“Had I not missed your call maybe the comments you had made would have been different. I’m not mad at you at all,” she said, though it wasn’t clear which comments she was referencing.

At this week’s Republican National Convention, speakers have sought to underscore Trump’s efforts to quell protests in American cities this summer. Vice President Mike Pence, delivering Wednesday’s keynote address, cited Wisconsin when listing US cities where he said violence had been permitted to rage.

“Last week, Joe Biden didn’t say one word about the violence and chaos engulfing cities across this country,” Pence said, vowing Trump would restore calm: “We will have law and order on the streets of this country for every American of every race and creed and color.”

Yet like Trump, Pence did not mention the event that led to the violence in Wisconsin.

Wednesday’s convention programming came against the backdrop of a burgeoning professional sports boycott, which included players from the NBA, WNBA, the pro tennis tour, Major League Baseball and Major League Soccer all refusing to play in protest of Blake’s shooting.

Convention speakers this week have harshly criticized professional athletes for kneeling during the National Anthem, an earlier form of protest against police brutality and systemic racism. Pence himself walked out of an Indianapolis Colts game in 2017 when players knelt.

Trump shrugged off the boycott on Thursday, saying he didn’t “know much about” it.

“I know their ratings have been very bad because I think people are a little tired of the NBA,” he said. “They’ve become like a political organization, and that’s not a good thing.”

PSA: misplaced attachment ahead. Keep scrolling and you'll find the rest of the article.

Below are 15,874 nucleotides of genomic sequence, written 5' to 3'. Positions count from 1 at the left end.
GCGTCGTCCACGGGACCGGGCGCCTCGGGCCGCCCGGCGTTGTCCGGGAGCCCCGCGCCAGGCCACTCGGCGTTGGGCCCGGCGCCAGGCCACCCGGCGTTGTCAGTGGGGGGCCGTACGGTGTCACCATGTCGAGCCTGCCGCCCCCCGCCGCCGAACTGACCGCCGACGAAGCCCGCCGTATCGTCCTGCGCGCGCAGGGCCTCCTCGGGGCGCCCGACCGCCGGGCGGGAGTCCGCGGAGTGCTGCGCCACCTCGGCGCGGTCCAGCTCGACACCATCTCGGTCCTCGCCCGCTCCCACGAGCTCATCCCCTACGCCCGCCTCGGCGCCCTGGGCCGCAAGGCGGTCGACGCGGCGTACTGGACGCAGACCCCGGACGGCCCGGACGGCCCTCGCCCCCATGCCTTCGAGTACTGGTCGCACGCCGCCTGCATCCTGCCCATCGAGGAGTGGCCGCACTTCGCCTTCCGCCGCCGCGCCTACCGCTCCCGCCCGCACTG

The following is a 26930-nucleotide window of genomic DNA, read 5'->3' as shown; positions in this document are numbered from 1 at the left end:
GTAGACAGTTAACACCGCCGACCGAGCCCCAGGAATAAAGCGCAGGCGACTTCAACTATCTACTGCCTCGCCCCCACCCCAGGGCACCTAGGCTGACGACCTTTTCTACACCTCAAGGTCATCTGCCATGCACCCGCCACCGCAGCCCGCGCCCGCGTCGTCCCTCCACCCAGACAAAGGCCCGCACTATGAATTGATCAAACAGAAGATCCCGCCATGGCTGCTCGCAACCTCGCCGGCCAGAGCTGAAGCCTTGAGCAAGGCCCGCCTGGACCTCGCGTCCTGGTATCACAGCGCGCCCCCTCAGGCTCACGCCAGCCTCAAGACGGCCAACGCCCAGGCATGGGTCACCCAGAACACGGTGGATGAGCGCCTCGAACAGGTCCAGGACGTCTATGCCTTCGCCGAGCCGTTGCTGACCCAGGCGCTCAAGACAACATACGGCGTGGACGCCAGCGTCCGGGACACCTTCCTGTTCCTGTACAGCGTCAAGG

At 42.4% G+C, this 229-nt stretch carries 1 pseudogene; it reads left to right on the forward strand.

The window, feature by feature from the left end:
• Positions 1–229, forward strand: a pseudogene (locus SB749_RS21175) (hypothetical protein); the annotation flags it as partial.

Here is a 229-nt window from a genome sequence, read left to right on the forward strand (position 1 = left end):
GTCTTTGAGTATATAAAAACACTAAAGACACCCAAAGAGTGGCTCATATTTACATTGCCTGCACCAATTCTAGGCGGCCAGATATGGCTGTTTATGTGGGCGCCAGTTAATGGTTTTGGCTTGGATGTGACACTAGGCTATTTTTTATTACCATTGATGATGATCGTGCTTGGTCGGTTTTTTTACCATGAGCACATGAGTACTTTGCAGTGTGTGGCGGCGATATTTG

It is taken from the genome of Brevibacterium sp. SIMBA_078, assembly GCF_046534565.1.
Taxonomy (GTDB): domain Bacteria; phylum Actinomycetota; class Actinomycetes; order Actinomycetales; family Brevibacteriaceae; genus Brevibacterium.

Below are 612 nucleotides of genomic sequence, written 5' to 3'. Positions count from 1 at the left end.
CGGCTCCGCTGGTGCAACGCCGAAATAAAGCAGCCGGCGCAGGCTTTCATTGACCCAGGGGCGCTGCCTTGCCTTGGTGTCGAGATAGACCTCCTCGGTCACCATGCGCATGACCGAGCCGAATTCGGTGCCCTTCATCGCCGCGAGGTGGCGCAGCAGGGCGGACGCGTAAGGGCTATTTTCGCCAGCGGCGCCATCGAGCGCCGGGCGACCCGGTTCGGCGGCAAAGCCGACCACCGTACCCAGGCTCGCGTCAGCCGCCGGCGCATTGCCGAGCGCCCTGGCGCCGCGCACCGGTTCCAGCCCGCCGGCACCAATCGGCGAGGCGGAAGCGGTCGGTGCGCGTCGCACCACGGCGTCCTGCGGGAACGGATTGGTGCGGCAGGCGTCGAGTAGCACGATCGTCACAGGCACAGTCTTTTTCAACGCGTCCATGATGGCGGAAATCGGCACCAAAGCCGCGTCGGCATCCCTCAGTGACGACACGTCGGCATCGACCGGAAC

Speaking in television interviews on Thursday morning, members of Trump’s staff minimized the recent player boycotts.

“In my mind, it’s absurd and silly,” said Marc Short, Pence’s chief of staff, on CNN. “If they wanna protest, I don’t think we care.”

Jared Kushner, the President’s son-in-law and senior adviser, offered an equally dismissive take.

“Look, I think that the NBA players are very fortunate that they have the financial position where they’re able to take a night off from work without having to have the consequences to themselves financially so they have that luxury which is great,” Kushner said on CNBC.

U.S. President Donald Trump greets the crowd after U.S Vice President Mike Pence's acceptance speech as the 2020 Republican vice presidential nominee during an event of the 2020 Republican National Convention held at Fort McHenry in Baltimore, Maryland, U.S., August 26, 2020. REUTERS/Jonathan Ernst
U.S. President Donald Trump greets the crowd after U.S Vice President Mike Pence’s acceptance speech as the 2020 Republican vice presidential nominee during an event of the 2020 Republican National Convention held at Fort McHenry in Baltimore, Maryland, U.S., August 26, 2020. REUTERS/Jonathan Ernst